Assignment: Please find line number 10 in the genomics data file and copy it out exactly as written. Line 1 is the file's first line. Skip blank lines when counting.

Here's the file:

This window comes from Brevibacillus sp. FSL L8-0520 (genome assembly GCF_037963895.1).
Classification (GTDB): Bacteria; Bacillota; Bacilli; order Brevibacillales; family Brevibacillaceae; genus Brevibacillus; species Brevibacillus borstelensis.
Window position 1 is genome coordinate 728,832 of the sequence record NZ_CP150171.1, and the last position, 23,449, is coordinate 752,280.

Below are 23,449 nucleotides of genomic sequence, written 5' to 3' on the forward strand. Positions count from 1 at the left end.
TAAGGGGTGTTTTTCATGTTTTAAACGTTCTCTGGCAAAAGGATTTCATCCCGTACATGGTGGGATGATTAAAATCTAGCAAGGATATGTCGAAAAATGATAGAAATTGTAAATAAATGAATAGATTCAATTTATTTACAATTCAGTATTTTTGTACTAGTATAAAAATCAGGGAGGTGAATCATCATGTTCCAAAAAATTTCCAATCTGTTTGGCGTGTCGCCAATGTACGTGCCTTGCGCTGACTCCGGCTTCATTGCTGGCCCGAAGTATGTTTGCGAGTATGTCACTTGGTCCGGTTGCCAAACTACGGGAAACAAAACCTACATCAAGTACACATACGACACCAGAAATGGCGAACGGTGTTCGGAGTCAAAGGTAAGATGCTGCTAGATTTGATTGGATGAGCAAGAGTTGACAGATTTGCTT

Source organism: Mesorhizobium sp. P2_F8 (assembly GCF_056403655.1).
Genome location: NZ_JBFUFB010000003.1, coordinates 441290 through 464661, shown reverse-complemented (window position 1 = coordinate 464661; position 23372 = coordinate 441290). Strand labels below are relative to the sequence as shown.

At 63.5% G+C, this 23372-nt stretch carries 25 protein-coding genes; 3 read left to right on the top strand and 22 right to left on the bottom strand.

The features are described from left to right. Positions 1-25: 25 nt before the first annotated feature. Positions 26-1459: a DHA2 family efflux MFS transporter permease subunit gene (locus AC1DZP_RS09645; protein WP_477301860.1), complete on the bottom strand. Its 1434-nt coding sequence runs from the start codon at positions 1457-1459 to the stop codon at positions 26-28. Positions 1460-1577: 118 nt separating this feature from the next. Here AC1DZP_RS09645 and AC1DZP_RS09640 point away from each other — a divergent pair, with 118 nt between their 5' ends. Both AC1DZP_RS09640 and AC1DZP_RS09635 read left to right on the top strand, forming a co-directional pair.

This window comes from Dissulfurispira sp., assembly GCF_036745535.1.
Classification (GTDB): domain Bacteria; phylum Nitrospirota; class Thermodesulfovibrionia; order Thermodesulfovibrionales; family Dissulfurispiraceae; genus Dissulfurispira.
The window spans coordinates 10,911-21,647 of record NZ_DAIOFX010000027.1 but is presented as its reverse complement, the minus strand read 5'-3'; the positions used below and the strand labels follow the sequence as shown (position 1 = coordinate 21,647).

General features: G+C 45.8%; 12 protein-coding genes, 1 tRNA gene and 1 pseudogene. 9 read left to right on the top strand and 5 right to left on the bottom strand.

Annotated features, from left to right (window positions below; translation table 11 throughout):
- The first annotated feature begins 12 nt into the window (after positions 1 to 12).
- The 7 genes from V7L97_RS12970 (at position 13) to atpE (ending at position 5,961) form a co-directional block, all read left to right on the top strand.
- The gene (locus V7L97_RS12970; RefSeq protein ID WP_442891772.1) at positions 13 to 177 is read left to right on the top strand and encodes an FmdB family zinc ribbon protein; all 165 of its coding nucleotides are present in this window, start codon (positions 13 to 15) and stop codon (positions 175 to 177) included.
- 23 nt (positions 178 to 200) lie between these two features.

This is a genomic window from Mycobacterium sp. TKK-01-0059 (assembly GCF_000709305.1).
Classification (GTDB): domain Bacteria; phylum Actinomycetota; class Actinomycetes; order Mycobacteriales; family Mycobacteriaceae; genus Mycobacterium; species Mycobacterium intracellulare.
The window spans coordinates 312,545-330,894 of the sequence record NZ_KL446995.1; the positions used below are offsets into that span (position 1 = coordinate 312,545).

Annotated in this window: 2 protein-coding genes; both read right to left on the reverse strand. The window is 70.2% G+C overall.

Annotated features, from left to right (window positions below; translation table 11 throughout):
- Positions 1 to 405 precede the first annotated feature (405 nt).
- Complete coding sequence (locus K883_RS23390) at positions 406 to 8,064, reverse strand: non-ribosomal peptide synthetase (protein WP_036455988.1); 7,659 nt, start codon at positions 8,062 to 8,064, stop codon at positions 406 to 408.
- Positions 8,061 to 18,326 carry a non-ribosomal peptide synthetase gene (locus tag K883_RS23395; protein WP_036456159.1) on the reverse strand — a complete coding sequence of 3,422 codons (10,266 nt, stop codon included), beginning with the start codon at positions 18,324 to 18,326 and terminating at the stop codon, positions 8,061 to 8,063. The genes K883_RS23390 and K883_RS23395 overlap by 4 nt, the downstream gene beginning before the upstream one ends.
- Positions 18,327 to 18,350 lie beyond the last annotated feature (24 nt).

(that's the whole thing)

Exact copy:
This window comes from Dissulfurispira sp., assembly GCF_036745535.1.